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Europe’s best-selling Chinese EV maker has a surprising name

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Europe’s best-selling Chinese EV maker has a surprising name


This story first appeared in China Report, MIT Technology Review’s newsletter about technology in China. Sign up to receive it in your inbox every Tuesday.

These days, few Chinese tech sectors have received more fame and attention than electric vehicles. With domestic EV adoption rising aggressively every year, Chinese EV companies are the stars of auto shows from Shanghai to Munich, and they are drawing up big plans to replicate their success far from home. (Back in February, I wrote about how Chinese EVs came to dominate.)

But these global ambitions hit a roadblock this month when European Commission president Ursula von der Leyen made a high-profile announcement launching an investigation into whether Chinese-made EVs benefit from excessive government subsidies. 

As I wrote in a story published yesterday, the coming investigation will look at whether the Chinese government has given its automakers too many subsidies and therefore conferred an unfair advantage on the world stage. If the inquiry finds evidence for this claim, which experts told me is very likely, it could result in increased import duties for Chinese-made EVs that would likely make them less competitive in European markets. 

“In my opinion, this announcement is just the first of several measures that Europe will consider taking in order to protect its local industry,” says Felipe Muñoz, a senior analyst at the London-based auto-industry consultancy JATO Dynamics. 

The investigation comes at a time when European automakers are feeling increasingly threatened by Chinese brands, which are releasing competitive models at least $10,000 cheaper than their European rivals. A lot of the Chinese brands that are stirring up concern are well-known names in China, like the established giant BYD and the promising startup Nio.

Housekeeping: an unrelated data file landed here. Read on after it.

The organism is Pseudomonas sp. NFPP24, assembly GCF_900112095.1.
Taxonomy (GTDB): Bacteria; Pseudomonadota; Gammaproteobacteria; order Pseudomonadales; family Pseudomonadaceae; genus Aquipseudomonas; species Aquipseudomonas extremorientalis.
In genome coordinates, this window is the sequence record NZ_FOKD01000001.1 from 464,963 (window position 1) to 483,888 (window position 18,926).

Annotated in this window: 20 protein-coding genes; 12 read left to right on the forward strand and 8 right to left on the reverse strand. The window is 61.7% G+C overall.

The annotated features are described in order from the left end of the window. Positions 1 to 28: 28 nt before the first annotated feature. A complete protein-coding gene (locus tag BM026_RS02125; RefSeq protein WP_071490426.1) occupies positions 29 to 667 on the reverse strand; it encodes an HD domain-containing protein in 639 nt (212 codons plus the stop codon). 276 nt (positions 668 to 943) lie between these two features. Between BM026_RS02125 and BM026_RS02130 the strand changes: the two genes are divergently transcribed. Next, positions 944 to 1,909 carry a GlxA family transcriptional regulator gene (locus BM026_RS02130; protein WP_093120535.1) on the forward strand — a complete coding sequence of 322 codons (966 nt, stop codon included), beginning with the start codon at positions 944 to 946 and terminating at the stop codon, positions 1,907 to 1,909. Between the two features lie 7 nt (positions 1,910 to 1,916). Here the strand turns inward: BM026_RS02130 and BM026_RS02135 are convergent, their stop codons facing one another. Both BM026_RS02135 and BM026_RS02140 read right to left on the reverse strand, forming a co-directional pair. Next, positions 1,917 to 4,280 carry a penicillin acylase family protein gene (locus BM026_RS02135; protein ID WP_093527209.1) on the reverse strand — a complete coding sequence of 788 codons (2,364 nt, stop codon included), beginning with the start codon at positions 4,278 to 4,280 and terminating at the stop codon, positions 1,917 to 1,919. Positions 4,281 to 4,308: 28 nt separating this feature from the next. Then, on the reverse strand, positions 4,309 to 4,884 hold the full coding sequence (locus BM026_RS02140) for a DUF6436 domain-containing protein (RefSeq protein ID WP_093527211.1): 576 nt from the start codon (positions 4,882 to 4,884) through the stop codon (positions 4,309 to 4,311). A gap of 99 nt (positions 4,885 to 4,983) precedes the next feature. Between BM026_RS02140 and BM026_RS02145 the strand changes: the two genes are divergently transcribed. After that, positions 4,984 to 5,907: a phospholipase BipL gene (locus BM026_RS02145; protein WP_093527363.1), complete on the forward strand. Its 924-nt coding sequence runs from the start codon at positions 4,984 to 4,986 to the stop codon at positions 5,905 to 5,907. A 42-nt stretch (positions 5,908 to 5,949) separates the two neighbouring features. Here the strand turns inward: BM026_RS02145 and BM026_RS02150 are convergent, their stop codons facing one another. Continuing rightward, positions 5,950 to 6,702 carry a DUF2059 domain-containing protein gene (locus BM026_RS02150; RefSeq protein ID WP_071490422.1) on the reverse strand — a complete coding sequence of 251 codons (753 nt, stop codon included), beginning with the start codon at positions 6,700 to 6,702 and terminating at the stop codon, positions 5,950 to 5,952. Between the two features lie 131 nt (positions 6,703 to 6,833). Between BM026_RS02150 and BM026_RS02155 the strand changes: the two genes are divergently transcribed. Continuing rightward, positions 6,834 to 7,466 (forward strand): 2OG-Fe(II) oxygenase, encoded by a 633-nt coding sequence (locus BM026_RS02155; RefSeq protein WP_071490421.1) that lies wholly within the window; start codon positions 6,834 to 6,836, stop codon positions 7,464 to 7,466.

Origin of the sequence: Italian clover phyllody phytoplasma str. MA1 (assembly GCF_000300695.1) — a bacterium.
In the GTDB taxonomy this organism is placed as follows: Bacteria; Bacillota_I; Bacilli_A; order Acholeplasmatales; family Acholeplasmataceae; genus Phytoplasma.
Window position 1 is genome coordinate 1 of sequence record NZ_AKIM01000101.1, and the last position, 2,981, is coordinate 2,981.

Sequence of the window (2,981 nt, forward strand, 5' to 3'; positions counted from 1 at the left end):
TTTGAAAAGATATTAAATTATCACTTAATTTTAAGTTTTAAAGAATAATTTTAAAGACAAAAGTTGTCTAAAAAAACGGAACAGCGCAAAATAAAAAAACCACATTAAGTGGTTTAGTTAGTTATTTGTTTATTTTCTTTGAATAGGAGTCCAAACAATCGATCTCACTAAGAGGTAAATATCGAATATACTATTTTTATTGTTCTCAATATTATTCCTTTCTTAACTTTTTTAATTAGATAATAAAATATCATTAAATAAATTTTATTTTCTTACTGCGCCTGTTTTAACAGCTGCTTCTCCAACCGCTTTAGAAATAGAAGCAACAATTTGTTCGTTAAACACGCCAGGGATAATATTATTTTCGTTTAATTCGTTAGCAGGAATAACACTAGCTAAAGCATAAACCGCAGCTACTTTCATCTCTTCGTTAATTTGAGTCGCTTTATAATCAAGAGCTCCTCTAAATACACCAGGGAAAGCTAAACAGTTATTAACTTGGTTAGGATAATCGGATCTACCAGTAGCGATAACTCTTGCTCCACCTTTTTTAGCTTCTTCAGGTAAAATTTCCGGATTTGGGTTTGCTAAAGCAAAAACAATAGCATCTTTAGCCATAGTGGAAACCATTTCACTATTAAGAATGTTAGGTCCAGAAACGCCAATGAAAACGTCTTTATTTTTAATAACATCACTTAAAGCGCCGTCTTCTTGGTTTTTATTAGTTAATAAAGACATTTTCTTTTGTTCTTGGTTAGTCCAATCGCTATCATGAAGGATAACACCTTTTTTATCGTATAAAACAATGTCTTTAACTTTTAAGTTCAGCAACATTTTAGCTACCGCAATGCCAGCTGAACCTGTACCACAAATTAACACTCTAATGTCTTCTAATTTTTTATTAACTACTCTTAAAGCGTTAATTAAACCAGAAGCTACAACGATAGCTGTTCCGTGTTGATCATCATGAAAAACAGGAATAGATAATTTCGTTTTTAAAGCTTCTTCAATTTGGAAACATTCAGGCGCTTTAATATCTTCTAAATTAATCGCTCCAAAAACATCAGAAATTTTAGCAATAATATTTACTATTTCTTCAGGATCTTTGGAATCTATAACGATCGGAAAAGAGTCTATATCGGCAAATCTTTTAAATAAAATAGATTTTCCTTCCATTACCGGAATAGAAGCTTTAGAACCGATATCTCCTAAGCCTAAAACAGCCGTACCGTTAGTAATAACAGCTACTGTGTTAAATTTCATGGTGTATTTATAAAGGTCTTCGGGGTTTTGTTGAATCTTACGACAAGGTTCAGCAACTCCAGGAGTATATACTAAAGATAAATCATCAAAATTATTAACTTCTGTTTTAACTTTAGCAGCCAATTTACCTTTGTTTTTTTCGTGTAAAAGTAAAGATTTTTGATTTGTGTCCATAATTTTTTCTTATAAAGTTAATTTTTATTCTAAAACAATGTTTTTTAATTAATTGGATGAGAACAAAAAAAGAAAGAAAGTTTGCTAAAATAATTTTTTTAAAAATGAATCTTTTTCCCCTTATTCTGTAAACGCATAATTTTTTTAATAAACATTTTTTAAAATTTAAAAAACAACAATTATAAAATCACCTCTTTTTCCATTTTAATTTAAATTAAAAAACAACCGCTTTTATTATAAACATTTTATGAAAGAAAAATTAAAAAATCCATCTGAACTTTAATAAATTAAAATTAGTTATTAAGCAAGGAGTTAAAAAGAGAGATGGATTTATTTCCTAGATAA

But there’s one name you might not expect.

“The one who’s really changing the game is not Nio. It’s not BYD,” says Muñoz. “The big thing, which accounts for around 80% of the Chinese brands’ sales in Europe, is MG.” 

Er, what’s MG? To be honest, I hadn’t even heard of that brand before this conversation, let alone had any sense of how successful it has been.

I’ve since learned MG was created in the UK in the 1920s, getting its name from an Oxford retail center called Morris Garages. It remained a luxury British sports car brand for more than 80 years until its owner went bankrupt in 2005. It was then acquired by a smaller Chinese company called Nanjing Auto and later by SAIC Motor, China’s largest auto company. Since then, all MG cars have been designed and manufactured in China. It produces both gas cars and electric vehicles but plans to go all electric by 2027. 

I suspect I have never paid attention to the name because, as a Chinese brand, MG is doing pretty poorly in its domestic market, even though all of its cars are made in the country and there’s ample market demand. In China, its annual sales in 2022 were less than what BYD can sell in a month. 

But in reporting this story, I learned that MG has had the best-selling Chinese EV model in Europe for months; its growth trend is topped only by Tesla’s.

The affordable options MG offers have become a threat to many mass-market vehicle brands in Europe. “MG is changing the EV game with the MG4 and MG ZS EV,” Muñoz says, referring to a small family car model and an SUV that MG released last year, “because those cars are really competitive—especially the MG4, which is already outselling cars like the Volkswagen ID3.” (For comparison, the price of an MG4 starts at €28,590 in Germany, while the comparable Volkswagen ID3 starts at €39,995.)

To be clear, what has elevated the MG4 above other Chinese EV models is not its quality or affordability, which Chinese companies already have a good grasp of. The key is in the branding. 

“The biggest drawback of Chinese cars is that they have very low brand recognition [in Europe]. They can only rely on low prices,” says Zhang Xiang, a Chinese auto-industry analyst. Despite being household names in China, brands like BYD and Nio are seldom ones that an ordinary European car buyer would be familiar with.